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Congressional Research Service, “China’s Economic Rise: History, Trends, Challenges, and Implications for the United States,” February 3, 2014
Prior to the initiation of economic reforms and trade liberalization 34 years ago, China maintained policies that kept the economy very poor, stagnant, centrally controlled, vastly inefficient, and relatively isolated from the global economy. Since opening up to foreign trade and investment and implementing free market reforms in 1979, China has been among the world’s fastest-growing economies, with real annual gross domestic product (GDP) growth averaging nearly 10% through 2013. In recent years, China has emerged as a major global economic and trade power. It is currently the world’s second-largest economy, largest trading economy, second-largest destination of foreign direct investment (FDI), largest manufacturer, and largest holder of foreign exchange reserves.
The global economic crisis that began in 2008 greatly affected China’s economy. China’s exports, imports, and FDI inflows declined, GDP growth slowed, and millions of Chinese workers reportedly lost their jobs. The Chinese government responded by implementing a $586 billion economic stimulus package, loosening monetary policies to increase bank lending, and providing various incentives to boost domestic consumption. Such policies enabled China to effectively weather the effects of the sharp global fall in demand for Chinese products, while several of the world’s leading economies experienced negative or stagnant economic growth. From 2008 to 2011, China’s real GDP growth averaged 9.6%. However, the economy has shown signs of slowing in recent years. Real GDP grew by 7.7% in both 2012 and 2013.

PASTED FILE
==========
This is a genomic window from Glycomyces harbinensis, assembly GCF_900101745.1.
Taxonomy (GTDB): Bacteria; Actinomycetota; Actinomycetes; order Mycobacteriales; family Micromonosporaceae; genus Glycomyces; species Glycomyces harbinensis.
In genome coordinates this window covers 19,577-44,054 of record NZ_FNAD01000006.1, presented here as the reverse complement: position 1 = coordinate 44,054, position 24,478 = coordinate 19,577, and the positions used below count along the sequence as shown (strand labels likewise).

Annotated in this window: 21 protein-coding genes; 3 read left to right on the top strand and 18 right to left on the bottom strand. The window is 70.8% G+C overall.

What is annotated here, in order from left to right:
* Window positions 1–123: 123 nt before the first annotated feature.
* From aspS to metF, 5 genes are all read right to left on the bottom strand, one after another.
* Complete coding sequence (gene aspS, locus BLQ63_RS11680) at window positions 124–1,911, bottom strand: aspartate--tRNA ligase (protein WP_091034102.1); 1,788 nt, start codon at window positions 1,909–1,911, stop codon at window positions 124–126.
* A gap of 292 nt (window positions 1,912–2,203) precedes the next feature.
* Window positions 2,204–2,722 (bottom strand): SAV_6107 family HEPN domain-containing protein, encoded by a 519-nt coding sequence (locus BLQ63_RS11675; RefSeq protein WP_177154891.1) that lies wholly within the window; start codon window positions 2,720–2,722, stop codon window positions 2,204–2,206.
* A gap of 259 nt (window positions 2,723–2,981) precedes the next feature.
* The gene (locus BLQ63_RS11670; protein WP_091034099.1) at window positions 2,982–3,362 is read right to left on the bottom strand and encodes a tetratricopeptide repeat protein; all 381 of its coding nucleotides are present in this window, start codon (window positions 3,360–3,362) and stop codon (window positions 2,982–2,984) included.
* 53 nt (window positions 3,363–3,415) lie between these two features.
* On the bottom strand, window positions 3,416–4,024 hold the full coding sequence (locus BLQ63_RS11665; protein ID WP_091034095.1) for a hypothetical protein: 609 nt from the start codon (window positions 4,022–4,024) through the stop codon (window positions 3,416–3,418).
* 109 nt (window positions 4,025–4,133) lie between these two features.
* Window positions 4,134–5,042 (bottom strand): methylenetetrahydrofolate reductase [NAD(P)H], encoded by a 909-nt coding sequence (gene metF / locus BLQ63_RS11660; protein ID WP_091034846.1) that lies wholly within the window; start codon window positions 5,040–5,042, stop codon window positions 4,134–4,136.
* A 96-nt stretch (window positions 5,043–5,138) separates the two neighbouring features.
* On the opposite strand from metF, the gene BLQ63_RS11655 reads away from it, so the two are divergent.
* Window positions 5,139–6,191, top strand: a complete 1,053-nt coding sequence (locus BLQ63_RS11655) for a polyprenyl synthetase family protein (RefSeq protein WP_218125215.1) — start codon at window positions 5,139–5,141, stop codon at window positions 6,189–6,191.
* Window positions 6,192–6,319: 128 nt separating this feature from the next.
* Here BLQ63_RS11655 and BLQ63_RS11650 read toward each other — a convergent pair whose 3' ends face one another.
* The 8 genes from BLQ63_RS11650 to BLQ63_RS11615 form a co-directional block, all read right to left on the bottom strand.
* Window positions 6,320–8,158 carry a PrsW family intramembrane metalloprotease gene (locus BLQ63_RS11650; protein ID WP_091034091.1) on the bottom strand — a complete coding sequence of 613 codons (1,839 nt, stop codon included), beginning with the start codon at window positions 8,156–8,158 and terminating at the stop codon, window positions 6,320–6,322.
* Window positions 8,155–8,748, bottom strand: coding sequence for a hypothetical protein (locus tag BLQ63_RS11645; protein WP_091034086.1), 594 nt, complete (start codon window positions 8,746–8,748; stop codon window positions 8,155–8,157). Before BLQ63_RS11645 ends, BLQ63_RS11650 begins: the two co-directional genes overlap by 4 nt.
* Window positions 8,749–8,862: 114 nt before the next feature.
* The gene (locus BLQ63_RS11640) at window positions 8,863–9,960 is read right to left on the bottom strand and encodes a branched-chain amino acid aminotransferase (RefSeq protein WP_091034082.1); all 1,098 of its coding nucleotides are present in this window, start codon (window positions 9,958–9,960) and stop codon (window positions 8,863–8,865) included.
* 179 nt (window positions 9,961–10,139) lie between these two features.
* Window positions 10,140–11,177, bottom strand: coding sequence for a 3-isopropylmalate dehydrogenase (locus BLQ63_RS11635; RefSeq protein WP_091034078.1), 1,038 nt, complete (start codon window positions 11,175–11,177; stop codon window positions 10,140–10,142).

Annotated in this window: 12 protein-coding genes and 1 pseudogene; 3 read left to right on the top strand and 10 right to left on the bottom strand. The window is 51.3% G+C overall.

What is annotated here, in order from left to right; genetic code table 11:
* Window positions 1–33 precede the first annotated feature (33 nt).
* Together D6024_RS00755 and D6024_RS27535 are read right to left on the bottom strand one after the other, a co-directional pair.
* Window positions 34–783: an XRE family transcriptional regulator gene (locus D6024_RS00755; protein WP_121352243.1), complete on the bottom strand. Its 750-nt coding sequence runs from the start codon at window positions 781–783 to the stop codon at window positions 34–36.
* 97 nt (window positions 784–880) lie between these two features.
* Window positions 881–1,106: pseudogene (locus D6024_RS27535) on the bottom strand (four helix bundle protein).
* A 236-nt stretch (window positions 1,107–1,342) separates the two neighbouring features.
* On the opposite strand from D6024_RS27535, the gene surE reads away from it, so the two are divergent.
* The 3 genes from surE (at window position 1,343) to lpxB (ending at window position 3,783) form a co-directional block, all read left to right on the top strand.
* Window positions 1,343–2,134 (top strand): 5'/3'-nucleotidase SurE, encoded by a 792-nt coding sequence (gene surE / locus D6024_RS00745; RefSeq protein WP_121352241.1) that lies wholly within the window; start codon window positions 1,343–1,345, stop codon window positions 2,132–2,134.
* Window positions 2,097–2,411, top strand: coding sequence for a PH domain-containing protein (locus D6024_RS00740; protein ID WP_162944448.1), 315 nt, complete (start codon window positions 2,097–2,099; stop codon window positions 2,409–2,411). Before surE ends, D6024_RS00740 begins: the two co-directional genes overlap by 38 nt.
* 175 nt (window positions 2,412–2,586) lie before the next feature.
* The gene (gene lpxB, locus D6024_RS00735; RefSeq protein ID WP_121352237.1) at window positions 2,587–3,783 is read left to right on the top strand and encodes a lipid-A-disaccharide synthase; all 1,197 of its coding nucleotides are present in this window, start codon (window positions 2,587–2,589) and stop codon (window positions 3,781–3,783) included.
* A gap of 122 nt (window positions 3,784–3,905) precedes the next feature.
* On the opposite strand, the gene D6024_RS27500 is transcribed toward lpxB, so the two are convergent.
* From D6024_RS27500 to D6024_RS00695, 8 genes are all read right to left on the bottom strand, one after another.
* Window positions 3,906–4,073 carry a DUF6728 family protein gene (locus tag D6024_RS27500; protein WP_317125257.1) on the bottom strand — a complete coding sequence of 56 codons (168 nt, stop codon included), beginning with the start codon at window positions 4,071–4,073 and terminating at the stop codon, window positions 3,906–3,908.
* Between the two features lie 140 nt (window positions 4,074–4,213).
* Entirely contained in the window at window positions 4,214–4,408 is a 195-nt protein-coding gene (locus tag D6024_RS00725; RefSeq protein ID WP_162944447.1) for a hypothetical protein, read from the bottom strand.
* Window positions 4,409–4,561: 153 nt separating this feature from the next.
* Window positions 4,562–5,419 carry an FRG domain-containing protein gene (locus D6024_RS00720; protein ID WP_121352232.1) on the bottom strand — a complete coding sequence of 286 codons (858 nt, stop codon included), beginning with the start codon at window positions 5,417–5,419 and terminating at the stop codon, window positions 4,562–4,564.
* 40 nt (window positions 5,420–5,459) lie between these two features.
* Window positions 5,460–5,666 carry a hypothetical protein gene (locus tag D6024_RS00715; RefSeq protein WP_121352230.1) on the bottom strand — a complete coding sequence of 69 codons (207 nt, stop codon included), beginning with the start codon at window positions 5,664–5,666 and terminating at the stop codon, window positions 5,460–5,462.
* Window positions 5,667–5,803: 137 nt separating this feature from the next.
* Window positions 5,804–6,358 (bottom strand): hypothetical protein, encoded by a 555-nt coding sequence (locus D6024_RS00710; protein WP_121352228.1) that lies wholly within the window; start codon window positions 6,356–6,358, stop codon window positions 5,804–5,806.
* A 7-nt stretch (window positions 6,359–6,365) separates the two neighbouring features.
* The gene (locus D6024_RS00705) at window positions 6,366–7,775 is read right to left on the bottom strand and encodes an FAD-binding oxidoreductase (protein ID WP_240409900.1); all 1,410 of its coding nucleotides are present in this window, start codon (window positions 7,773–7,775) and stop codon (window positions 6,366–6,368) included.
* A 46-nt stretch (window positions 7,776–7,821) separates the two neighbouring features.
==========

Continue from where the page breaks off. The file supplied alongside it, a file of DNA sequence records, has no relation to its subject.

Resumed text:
Some economists forecast that China will overtake the United States as the world’s largest economy within a few years. However, the ability of China to maintain a rapidly growing economy in the long run will depend largely on the ability of the Chinese government to implement comprehensive economic reforms that more quickly hasten China’s transition to a free market economy; rebalance the Chinese economy by making consumer demand, rather than exporting and fixed investment, the main engine of economic growth; boost productivity and innovation; address growing income disparities; and enhance environmental protection. The Chinese government has acknowledged that it s current economic growth model needs to be altered and has announced several initiatives to address various economic challenges. In November 2013, the Communist Party of China held the Third Plenum of its 18th Party Congress, which issued a communique outlining a number of broad policy statements on reforms that would be implemented by 2020. Many of the proposed reforms are measures that would seek to boost competition and economic efficiency. For example, the communique stated that the market would now play a “decisive” role in allocating resources in the economy.
China’s economic rise has significant implications for the United States and hence is of major interest to Congress. On the one hand, China is a large (and potentially huge) export market for the United States. Many U.S. firms use China as the final point of assembly in their global supply chain networks. China’s large holdings of U.S. Treasury securities help the federal government finance its budget deficits. However, some analysts contend that China maintains a number of distortive economic policies (such as protectionist industrial policies and an undervalued currency) that undermine U.S. economic interests. They warn that efforts by the Chinese government to promote indigenous innovation, often through the use of subsidies and other distortive measures, could negatively affect many leading U.S. industries. This report surveys the rise of China’s economy, describes major economic challenges facing China, and discusses the implications of China’s economic rise for the United States.
Ying Zhu looks at new developments for Chinese and global streaming services.
David Zweig examines China's talent recruitment efforts, particularly towards those scientists and engineers who left China for further study. U.S. universities, labs and companies have long brought in talent from China. Are such people still welcome?